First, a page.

Based on the award-winning novel by Mark Haddon, adapted by Simon Stephens, directed by Marianne Elliott, and winner of seven 2013 Olivier Awards, this highly acclaimed National Theatre production is currently on its first ever UK tour.
Christopher, fifteen years old, has an extraordinary brain – exceptional at maths while ill-equipped to interpret everyday life. When he falls under suspicion of killing Mrs Shears’ dog, it takes him on a journey that upturns his world…
Having read the book after it won the Whitbread book award and thoroughly enjoyed it, I’ve been meaning to see the theatre version ever since it was first staged. So I was thrilled when the NT announced it would be touring and I realised it was coming to Wolverhampton Grand – going to the theatre after work always feels like the best kind of treat.
My friend Cat, who was with me, had seen the NT live broadcast of this, and assured me I was going to enjoy it immensely. She was not wrong. The staging was both innovative, the script tight and effective, and the cast excellent.
The staging is, as far as I’m aware, meant to take us inside Christopher’s head, giving us as much insight into his perspective as possible. This immediacy, of flashing lights and hundreds of words racing across the walls and the noise, took me by somewhat by surprise but also took me right to the heart of the story and just how the way Christopher experiences the world makes so much difference to how he interacts with it. This is something that book strives to get across, and does so well, but – at least for me – the written word only took me so far in my understanding and this experience made me “get it” in a way I hadn’t before. This was especially true during the scenes where he is going to London, navigating stations, tubes and people, which were deeply visceral and moved me immensely.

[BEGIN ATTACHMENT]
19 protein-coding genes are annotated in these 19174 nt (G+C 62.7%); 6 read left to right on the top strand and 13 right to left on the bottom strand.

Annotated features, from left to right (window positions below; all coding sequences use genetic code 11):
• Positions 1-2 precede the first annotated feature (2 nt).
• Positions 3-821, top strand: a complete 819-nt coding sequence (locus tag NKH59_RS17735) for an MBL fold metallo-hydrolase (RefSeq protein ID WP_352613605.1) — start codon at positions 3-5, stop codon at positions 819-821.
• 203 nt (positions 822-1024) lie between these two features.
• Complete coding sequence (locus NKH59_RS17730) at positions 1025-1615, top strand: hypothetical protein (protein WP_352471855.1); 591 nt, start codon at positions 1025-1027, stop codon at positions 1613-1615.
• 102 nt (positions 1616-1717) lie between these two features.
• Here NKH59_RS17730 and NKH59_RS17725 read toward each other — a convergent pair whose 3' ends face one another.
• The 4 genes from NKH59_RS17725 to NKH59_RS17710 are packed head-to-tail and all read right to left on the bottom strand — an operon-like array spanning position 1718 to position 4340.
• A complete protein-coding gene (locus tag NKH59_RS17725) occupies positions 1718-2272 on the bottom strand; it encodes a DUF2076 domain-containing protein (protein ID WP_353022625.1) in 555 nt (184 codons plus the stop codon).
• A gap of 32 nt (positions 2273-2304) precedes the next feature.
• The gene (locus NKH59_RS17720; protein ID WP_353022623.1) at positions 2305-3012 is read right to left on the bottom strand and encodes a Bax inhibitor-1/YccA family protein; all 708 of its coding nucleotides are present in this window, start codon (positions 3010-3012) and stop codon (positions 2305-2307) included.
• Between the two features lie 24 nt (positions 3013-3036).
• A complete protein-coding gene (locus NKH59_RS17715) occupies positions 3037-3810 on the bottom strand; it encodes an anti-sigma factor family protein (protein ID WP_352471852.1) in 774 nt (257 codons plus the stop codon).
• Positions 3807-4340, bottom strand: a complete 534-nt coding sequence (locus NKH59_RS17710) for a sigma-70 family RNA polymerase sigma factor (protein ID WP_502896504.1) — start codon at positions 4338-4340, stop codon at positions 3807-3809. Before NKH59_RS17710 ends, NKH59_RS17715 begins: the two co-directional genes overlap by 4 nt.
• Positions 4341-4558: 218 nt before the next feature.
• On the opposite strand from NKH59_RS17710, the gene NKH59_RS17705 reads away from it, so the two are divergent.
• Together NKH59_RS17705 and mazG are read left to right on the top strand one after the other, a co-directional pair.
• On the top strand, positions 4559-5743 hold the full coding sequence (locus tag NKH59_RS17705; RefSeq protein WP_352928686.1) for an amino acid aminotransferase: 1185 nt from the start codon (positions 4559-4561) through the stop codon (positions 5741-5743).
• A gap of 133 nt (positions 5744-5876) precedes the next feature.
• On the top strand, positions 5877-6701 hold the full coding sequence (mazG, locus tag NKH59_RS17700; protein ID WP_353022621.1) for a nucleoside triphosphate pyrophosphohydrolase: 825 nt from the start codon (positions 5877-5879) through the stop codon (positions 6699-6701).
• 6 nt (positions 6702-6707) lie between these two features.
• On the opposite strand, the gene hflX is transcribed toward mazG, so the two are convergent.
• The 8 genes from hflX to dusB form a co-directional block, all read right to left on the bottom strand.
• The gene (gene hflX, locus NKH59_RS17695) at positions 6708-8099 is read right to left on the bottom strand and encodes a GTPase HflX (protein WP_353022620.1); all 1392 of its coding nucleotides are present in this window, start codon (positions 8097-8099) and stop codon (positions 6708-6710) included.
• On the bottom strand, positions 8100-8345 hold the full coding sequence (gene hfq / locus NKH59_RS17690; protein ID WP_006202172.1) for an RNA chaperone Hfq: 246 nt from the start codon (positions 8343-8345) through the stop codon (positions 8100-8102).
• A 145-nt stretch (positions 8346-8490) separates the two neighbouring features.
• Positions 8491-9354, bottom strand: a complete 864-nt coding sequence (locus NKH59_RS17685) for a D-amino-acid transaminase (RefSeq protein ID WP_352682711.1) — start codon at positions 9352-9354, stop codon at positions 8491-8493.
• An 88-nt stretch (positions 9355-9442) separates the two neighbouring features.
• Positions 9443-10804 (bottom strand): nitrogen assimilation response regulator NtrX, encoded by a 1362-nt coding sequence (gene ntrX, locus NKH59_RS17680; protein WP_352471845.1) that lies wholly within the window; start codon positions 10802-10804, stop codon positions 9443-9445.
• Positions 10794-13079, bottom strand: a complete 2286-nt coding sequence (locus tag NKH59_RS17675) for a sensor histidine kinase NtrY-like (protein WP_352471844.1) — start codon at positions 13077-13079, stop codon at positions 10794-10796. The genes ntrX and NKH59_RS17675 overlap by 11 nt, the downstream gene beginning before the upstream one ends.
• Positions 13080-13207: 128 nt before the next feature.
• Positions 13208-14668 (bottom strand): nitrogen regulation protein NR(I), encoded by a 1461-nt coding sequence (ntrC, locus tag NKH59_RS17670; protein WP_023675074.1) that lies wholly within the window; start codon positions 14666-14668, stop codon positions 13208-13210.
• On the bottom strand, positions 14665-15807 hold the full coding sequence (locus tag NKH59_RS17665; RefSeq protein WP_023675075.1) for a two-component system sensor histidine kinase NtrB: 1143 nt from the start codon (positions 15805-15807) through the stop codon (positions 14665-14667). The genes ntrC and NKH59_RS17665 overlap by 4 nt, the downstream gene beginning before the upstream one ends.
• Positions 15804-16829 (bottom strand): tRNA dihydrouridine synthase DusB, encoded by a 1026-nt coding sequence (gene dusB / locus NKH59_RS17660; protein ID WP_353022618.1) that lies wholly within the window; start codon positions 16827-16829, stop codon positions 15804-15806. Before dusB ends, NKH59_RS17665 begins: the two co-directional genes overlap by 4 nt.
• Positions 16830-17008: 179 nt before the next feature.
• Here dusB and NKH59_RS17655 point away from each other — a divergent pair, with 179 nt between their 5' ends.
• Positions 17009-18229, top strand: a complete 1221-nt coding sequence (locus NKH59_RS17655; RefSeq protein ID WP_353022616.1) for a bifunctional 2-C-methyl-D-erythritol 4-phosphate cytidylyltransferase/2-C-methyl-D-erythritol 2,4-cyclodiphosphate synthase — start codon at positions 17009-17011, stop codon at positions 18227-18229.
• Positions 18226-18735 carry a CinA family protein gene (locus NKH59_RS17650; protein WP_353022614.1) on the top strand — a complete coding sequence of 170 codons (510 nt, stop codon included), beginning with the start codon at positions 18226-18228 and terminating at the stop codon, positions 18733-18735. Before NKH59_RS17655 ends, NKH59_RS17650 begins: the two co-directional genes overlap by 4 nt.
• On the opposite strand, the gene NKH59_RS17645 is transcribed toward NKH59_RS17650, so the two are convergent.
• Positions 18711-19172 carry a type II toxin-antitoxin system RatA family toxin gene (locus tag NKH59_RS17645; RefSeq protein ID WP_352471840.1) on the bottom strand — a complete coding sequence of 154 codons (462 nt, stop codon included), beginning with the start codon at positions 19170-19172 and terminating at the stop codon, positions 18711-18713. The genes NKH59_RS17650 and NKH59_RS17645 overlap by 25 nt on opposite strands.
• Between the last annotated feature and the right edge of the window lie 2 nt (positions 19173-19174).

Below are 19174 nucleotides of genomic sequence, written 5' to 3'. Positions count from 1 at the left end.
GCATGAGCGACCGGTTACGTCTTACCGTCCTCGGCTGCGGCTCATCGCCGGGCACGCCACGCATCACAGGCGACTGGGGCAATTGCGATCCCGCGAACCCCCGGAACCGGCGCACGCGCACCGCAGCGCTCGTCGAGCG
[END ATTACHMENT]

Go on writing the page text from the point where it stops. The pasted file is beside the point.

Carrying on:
The core of the story loses nothing in translation from page to screen but there are obviously some threads which run through the book that have been removed for expediency; for example Christopher’s love of Sherlock Holmes isn’t really touched up, references being limited to a few lines, only one of which is a direct mention of the man himself. This is not a criticism as such, just an observation, but I have to admit being a little sad that Sherlock was lost to such an extent, given the title of the play.
The cast were, as I’ve said, excellent. Joshua Jenkins, who played Christopher, was spellbinding to watch and Lucas Hare, as Christopher’s father, took my breath away a few times with the palpable anguish emanating from him. I must also mention that the puppy who makes an appearance at the end was absolutely adorable (a yellow lab who looked to be about fourteen weeks) and incredibly well behaved. It was only thanks to the fact that Cat is a good influence on me that I didn’t go round to the stage door and demand a cuddle afterwards.
Curious Incident is a powerful book and the stage version does it complete justice. The list of UK tour dates is here and I hope that if it’s coming to a town near you, you get the chance to go.
One thought on “Theatre Review: The Curious Incident of the Dog in the Night-time (UK Tour)”
Thank you for your kind words: however, the actor who plays Christopher's father is Stuart Laing, not me. I play Roger Shears.